Looking at the evidence in the light most favorable to Fox raises the inference Rath knew that Fox was at a substantial risk of serious harm for two reasons. One, Rath knew that as a convicted sex offender, Fox was victim prone. After all, Rath admitted he knew that the DOJ found sex offenders at the Holding Center were targeted, and he knew that Fox was a convicted sex offender. (R.30).
Two, Rath knew about Ball’s longstanding well-documented history of violent behavior towards sex offenders, and he knew Ball was a security risk, ordered to stay away from other prisoners. Ball had a well-documented history of violent offenses on his intake sheet, including an assault on a convicted sex offender at the Holding Center. (R.29). Because Ball had assaulted another prisoner earlier the same day he assaulted Fox, he was classified as a security risk and ordered not to comingle with other prisoners (R.53, 55). Rath heard Ball threaten that prisoner hours before he assaulted Fox. And Rath admitted he had read both Ball’s intake sheet and the order that classified Ball as a security risk. (R.29, 53). Ball called Fox a “pervert” as he beat him to death. All serve as a factual basis from which a jury could rationally infer that Rath was on notice that Fox faced a substantial risk of harm.
Like the plaintiff prisoner in Farmer, Fox’s status placed him in a unique class of prisoners at substantial risk of serious harm because they are victim prone. The Farmer plaintiff prisoner was a transsexual person, and Fox was a convicted sex offender. Both classes of prisoners are targeted by other prisoners for violence. And like the defendant prison officials in Farmer who knew the plaintiff was transsexual, Rath knew that Fox was a convicted sex offender. Rath admitted that he knew Fox was a convicted sex offender (Rath EBT at x). He had also read the DOJ report alleging that prison officials condoned assaults on sex offenders at the Holding Center. (Rath EBT at x) Since the evidence of the Farmer plaintiff prisoner’s status was sufficient to raise questions of fact about the defendant prison official’s notice that he was at risk of harm, so too should the evidence of Fox’s status raise questions of fact about Rath’s notice that Fox was at risk of substantial harm.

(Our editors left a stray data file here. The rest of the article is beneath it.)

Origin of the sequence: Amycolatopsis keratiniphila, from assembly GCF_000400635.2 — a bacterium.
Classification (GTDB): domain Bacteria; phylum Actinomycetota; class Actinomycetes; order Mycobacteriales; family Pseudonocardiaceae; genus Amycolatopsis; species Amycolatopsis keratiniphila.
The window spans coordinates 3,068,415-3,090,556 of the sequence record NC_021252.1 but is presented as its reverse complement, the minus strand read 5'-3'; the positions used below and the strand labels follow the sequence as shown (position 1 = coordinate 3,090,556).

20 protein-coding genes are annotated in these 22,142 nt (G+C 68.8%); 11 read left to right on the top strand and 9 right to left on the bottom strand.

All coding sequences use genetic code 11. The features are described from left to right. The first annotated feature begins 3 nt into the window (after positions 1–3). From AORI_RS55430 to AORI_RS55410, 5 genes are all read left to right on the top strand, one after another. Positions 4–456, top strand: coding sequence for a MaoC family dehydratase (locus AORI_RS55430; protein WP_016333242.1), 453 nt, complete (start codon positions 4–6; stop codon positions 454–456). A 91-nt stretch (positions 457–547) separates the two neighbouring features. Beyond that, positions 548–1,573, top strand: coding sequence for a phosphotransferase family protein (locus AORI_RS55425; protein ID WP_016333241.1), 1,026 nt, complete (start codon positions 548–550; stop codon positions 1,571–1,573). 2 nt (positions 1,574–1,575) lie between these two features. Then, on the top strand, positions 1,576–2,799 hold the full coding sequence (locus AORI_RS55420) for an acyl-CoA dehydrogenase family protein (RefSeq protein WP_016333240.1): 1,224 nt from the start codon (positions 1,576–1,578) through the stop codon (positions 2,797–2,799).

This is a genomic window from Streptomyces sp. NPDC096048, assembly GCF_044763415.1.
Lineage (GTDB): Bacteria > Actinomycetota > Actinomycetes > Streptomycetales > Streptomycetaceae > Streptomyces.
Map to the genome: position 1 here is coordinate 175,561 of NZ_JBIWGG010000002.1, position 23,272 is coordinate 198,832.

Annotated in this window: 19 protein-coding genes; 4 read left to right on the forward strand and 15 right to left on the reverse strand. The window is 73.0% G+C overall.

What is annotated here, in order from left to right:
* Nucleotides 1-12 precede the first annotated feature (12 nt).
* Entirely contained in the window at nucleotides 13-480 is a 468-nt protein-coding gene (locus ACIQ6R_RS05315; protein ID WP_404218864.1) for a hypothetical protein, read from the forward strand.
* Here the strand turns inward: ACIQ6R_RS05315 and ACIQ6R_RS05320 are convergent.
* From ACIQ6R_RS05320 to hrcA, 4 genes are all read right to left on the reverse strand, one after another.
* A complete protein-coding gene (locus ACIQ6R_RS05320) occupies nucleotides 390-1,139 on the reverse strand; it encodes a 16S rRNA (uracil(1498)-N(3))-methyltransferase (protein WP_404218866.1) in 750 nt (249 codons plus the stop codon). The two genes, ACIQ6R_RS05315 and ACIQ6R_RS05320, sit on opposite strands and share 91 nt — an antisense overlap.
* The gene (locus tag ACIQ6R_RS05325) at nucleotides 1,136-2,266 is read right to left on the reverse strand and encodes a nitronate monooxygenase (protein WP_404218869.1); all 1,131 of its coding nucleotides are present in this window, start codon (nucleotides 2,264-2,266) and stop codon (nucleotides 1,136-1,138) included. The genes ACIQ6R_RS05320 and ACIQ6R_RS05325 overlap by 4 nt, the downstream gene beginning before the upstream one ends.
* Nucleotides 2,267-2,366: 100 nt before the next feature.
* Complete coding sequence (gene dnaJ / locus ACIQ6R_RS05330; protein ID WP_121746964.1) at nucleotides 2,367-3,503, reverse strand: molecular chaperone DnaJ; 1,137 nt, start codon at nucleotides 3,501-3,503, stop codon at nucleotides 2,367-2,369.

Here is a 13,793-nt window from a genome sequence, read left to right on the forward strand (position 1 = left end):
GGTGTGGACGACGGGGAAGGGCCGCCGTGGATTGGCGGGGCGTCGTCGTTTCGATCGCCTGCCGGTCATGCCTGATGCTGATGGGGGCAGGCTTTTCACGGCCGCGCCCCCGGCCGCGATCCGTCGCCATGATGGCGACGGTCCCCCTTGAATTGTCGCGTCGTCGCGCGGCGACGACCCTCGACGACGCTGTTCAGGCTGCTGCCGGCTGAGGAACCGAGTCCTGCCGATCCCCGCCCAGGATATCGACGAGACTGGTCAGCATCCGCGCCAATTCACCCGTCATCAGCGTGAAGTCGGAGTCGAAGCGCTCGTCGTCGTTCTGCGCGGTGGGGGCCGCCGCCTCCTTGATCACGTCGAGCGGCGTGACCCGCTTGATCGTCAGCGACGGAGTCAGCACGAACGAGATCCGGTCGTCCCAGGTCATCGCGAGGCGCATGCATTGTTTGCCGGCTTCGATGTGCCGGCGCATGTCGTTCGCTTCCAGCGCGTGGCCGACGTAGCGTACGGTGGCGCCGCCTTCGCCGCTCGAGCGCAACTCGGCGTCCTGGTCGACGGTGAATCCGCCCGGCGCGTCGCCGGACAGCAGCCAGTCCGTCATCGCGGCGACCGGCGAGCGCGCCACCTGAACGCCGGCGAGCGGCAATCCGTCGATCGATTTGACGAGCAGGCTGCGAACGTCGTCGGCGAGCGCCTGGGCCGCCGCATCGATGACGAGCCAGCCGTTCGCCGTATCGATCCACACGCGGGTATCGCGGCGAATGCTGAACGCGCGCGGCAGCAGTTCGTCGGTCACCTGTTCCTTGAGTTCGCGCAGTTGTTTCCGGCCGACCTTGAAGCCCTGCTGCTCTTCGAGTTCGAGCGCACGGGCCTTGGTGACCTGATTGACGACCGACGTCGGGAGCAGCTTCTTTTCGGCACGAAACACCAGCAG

Fox’s assault could not have come as a surprise to Rath. But cf., Coronado v. Goord, No. 99 CIV. 1674 (RWS), 2000 WL 1372834, at *4-6 (S.D.N.Y. 2000). In Coronado, a prisoner was stabbed in the back by several inmates in the prison yard. Id. at *1. The prisoner claimed he was prone to attack because he had been stabbed ten years prior. Id. The district court dismissed plaintiff’s complaint because he failed to allege the nature of the earlier attack in the prison yard, reasoning that evidence of similar prior attacks would be necessary to establish knowledge. Id. Unlike in Coronado, the nature of the attack in this case demonstrates a similar pattern of violence. Ball had a history of violence against sex offenders, establishing prior, similar incidences of violence that put Fox at risk.
Additionally, unlike the defendants in Coronado where there was no evidence of the reason for the attack, Rath and other deputies at the Holding Center were aware of Fox’s victim prone status because they had been telling other inmates about his past sex offense. Furthermore, Rath was aware of a DOJ report that alleged this very behavior at the Holding Center. These facts show a specific threat to sex offenders at the Holding Center and would allow a jury to draw the reasonable inference that Rath knew Fox was at risk.
Now that you completed this chapter, you should know the purpose of and be able to write headings for statements of fact and client letters. You should also be able to state the purpose of and write point headings for issues and sub-issues. In the next chapter, you will read about how to write issue statements and questions presented.